Missing boatie Alan Langdon estranged from close family
Alan Langdon was a good father and a good friend, some Kawhia mates have said, but he wasn't much of a husband.
The Kawhia man known as Paddles to locals was estranged from his own family as well as his former wife.
His friends became family to him.
Langdon sailed from Kawhia Harbour with his six-year-old daughter, Que Langdon, on December 19, in his blue catamaran. The two have not been seen since.
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Speculation is rife that Langdon, an experienced yachtie, has sailed to Australia to escape pending family court proceedings actioned by his estranged wife and mother of Que, Ariane Wyler.
Police have alerted Interpol and have concluded their physical search of the New Zealand coastline.
Langdon's father, Wally Langdon, had no comment about his son when approached in Kawhia on Friday.
Two friends of Langdon's who do not want to be named were happy to talk, however.
"Paddles would come over all the time with Que. She adored her daddy. He really doted on her. He would lend a hand if you needed it," one said.
"But I would hate to be his wife. He used psychological games on Ariane, he would mess with her head quite a bit. Paddles was a s... husband."
The friend said Wyler suffered from an illness and instead of encouraging her to see a doctor, Langdon made her work and said that would fix her.
"It's like telling someone who has a broken leg to just walk it off. He was terrible like that," she said.
"He used her ... illness as a reason to keep Que away from her mother. It was total b........"
The friend said Langdon did not tell close friends he was sailing overseas.
"He didn't say a word. He just told Que that they were going on a big adventure. She was excited about it."
It is understood Langdon has older children and a grandchild, all stemming from a previous relationship.
"He hasn't met his grandkid. I heard his first partner left him for the same reasons – mind games."
Another friend described Langdon as a "boatie expert" who lived for the sea.
"He knew his way around a boat, that's for sure. He rebuilt that catamaran he took off on. He used to work on it out in the harbour, too."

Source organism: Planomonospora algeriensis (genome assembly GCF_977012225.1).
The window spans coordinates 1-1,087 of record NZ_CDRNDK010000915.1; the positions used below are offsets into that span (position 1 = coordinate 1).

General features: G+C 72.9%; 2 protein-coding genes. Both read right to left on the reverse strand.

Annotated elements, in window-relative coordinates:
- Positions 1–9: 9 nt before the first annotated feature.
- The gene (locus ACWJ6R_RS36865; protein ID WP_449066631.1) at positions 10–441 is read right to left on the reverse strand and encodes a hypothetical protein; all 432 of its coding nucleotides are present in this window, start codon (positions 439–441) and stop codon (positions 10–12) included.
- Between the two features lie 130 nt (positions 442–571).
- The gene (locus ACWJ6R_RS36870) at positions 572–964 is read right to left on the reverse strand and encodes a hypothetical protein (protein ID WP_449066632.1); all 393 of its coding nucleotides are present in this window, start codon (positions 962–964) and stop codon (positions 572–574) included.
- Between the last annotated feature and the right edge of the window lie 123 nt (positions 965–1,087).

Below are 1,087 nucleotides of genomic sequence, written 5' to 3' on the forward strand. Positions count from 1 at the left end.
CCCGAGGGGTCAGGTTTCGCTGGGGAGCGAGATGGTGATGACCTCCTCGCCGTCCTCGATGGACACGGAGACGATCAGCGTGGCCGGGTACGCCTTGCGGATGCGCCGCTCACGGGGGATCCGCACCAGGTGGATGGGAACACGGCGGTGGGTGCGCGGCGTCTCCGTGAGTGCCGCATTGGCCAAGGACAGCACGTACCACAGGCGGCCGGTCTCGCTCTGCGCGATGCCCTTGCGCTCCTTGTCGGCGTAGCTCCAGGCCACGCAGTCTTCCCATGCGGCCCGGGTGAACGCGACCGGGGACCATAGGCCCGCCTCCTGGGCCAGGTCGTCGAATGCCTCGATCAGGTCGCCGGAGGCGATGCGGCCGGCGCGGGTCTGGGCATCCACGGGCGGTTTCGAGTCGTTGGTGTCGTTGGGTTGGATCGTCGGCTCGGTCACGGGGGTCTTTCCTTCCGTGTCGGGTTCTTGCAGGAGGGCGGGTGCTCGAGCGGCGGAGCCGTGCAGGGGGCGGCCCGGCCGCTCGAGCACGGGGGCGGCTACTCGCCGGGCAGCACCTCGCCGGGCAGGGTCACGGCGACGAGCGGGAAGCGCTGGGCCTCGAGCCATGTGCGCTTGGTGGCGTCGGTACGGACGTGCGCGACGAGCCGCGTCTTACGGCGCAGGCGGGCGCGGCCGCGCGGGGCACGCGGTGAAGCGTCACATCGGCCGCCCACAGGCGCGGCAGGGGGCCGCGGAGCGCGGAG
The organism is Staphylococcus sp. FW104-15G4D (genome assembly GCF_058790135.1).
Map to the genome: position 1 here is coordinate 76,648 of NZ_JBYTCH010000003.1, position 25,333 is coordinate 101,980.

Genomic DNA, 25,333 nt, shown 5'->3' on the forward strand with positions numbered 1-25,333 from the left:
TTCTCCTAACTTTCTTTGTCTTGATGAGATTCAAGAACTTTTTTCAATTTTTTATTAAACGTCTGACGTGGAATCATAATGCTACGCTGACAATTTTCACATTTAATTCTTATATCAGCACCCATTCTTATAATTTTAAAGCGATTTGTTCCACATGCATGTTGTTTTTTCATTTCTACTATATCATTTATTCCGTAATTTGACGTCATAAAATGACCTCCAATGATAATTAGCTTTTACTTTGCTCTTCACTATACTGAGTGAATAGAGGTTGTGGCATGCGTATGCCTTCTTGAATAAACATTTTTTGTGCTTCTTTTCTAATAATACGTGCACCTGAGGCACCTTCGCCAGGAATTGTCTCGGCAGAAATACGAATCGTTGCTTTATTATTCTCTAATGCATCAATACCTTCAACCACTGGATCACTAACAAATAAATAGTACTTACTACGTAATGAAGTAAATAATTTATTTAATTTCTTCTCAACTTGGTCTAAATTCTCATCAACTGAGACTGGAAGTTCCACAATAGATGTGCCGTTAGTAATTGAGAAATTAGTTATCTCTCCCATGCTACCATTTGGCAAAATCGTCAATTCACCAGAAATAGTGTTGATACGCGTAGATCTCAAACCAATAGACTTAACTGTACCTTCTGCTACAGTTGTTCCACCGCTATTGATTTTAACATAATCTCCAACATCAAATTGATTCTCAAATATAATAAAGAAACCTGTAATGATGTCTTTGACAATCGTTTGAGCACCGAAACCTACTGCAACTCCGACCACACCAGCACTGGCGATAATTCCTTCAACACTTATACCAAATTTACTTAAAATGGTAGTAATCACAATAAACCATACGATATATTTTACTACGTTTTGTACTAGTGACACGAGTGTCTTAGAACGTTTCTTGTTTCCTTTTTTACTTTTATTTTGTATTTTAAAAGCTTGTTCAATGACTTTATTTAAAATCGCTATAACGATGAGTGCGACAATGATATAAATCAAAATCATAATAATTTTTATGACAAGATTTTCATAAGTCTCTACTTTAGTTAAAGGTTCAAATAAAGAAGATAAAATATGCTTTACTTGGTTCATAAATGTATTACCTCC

Both friends said Langdon was estranged from his mother and father, who live five minutes' drive outside Kawhia township.
"That's why he lived with Mary [Smith]. He never talked to his parents. Que knew of them but didn't spend time with them. His parents are really good people."
The friend said Langdon had not spoken to his parents for a number of years and said it was a "historic matter" that kept them distant, one rarely spoken of.
Despite being a bonafide sailor, Langdon was not a member of the local boat club.
Wyler, who is based in Nelson but is currently visiting her home country of Switzerland, told RNZ that she'd been verbally threatened before.
"Not only once, more than once, that I will never see my daughter again and I will not be able to find them, so make up your own mind what you want to read into this.
"I'm totally convinced and I know Alan and he's capable of disappearing. He's done it in the past on his own. This time Que is with him. Australia is very, very, very large as we all know and people do disappear and I totally believe he's capable of doing that. So that is also a crucial point. Time matters if you understand once he gets to the shore, he can disappear - he can vanish and I'm convinced of that."
Wyler has hired a private child recovery expert to find Que.
One of Langdon's friends had a message for him: "Grow up. Look at what you have put everyone through. Bring Que back."